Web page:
U.S. Imposes Sanctions on Senior Burundi State Officials

Updated on

U.S. President Barack Obama’s administration imposed sanctions on Burundi’s public security minister, a senior police official and other individuals who it says are threatening the stability of the country.

Alain Guillaume Bunyoni, the head of national security, and Godefroid Bizimana, the police deputy director-general, are subject to asset freezes and travel bans, according a statement posted on the U.S. Treasury department’s website on Monday.

The country plunged into deadly violence after President Pierre Nkurunziza announced in April that he’d seek a third term in office. He secured a new mandate in July elections, which the U.S. and European Union have described as flawed.

The U.S. permanent representative to the United Nations, Samantha Power, has warned the language being heard in Burundi echoes that used in neighboring Rwanda before a genocide in 1994 that left at least 800,000 people dead. Rwanda and Burundi share a similar ethnic balance.

The UN’s Security Council said earlier this month it’s considering “additional measures” against anyone blocking a peaceful solution to the crisis.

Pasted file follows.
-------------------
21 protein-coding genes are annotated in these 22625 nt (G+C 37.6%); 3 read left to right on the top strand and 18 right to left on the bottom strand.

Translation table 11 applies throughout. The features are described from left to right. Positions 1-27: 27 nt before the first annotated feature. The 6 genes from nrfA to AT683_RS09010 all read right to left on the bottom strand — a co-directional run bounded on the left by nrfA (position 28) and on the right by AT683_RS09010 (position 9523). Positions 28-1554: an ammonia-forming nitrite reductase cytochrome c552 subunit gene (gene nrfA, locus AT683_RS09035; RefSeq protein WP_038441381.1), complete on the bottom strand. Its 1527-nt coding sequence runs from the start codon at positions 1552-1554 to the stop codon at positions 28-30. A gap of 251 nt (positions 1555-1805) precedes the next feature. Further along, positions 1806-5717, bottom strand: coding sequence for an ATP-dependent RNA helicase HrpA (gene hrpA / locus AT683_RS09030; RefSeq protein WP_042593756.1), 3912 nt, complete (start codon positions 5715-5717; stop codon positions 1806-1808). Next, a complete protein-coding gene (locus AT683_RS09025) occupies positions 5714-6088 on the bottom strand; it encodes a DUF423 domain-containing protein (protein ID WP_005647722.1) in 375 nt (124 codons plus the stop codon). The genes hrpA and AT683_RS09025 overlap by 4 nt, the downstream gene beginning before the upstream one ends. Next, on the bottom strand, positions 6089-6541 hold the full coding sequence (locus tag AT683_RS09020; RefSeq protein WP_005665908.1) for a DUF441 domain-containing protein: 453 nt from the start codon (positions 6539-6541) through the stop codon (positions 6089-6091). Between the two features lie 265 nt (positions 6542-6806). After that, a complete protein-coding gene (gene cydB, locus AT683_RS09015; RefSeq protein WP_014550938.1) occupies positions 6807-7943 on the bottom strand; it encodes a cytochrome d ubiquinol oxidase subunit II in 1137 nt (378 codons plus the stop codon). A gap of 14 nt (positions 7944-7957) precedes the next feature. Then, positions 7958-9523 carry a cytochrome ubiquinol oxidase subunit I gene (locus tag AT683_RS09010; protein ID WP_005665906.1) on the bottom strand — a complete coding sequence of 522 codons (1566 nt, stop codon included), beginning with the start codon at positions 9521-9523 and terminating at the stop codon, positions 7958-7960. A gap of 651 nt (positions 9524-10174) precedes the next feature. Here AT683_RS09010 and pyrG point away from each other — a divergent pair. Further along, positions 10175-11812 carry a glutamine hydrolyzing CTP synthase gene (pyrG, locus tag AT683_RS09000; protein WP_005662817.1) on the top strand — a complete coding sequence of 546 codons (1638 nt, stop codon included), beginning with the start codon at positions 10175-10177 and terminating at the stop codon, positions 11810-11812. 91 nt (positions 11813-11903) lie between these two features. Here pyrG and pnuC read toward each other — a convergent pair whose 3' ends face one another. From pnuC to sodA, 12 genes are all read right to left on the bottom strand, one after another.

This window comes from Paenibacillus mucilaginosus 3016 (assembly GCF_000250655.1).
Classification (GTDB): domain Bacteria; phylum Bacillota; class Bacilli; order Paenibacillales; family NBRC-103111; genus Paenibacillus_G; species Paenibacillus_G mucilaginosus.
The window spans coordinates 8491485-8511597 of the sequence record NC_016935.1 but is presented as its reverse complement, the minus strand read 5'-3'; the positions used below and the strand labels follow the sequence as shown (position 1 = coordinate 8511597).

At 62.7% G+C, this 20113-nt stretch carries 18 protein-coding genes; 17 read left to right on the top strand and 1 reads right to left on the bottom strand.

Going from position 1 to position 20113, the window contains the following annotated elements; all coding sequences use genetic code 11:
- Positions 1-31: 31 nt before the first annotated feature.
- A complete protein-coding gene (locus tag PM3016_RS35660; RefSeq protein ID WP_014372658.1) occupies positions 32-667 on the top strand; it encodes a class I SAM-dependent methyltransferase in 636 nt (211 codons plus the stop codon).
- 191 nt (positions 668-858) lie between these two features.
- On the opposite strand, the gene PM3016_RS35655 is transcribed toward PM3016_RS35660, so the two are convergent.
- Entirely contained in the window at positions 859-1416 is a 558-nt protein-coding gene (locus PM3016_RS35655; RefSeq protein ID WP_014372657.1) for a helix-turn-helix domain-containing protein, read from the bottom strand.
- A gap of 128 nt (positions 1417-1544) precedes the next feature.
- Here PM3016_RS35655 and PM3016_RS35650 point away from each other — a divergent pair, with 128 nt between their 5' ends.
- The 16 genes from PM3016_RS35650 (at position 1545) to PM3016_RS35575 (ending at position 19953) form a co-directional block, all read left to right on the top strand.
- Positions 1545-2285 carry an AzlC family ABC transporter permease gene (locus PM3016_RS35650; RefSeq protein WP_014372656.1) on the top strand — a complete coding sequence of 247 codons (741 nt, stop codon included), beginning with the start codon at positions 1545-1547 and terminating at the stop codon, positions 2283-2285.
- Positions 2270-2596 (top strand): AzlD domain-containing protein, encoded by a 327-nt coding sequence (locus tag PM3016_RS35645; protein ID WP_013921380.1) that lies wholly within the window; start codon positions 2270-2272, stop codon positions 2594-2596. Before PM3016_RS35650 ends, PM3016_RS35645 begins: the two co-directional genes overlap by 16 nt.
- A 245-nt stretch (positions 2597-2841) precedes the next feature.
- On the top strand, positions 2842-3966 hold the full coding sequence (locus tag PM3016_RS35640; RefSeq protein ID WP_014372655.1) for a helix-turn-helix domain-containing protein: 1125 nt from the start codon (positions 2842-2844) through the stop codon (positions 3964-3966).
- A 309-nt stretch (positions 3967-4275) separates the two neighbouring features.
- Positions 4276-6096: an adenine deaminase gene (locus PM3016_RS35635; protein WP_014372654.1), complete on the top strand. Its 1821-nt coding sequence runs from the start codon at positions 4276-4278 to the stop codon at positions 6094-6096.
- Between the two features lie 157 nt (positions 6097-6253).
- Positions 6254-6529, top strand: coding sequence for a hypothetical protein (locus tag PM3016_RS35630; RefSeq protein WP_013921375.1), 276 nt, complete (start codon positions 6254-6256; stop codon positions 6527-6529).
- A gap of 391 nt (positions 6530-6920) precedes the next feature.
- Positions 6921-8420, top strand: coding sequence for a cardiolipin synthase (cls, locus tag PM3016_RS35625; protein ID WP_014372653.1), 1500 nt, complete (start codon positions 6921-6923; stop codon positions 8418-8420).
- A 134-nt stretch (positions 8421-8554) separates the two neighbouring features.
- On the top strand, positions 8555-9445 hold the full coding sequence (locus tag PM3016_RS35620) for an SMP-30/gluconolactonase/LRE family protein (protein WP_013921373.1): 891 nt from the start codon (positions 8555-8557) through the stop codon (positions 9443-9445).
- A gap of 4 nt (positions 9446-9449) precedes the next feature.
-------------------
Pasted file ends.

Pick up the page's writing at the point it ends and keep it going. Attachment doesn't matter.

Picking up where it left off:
Civil War

The political crisis has raised fears that the nation risks sliding back into civil war, after a 12-year conflict that killed 300,000 people ended with a peace accord in 2005.

Over the weekend, at least five people were killed by unidentified assailants across Burundi, the latest in a wave of killings aimed at both government and opposition supporters. More than 240 people have died and another 200,000 have fled to neighboring countries to escape the fighting.

Burundi’s former colonial ruler, Belgium, has advised nationals on non-essential business in the country to leave “as normal conditions allow.” Remarks “hostile to Belgium and threats to Belgian nationals” have been made over the past month as violence has worsened, the Foreign Affairs Ministry said on its website.

The country holds an estimated 6 percent of the world’s nickel reserves.

Godefroid Niyombare, a former intelligence chief who led a failed coup in May, and fellow coup leader and former Defense Minister Cyrille Ndayirukiye also face U.S. sanctions.

Before it's here, it's on the Bloomberg Terminal. LEARN MORE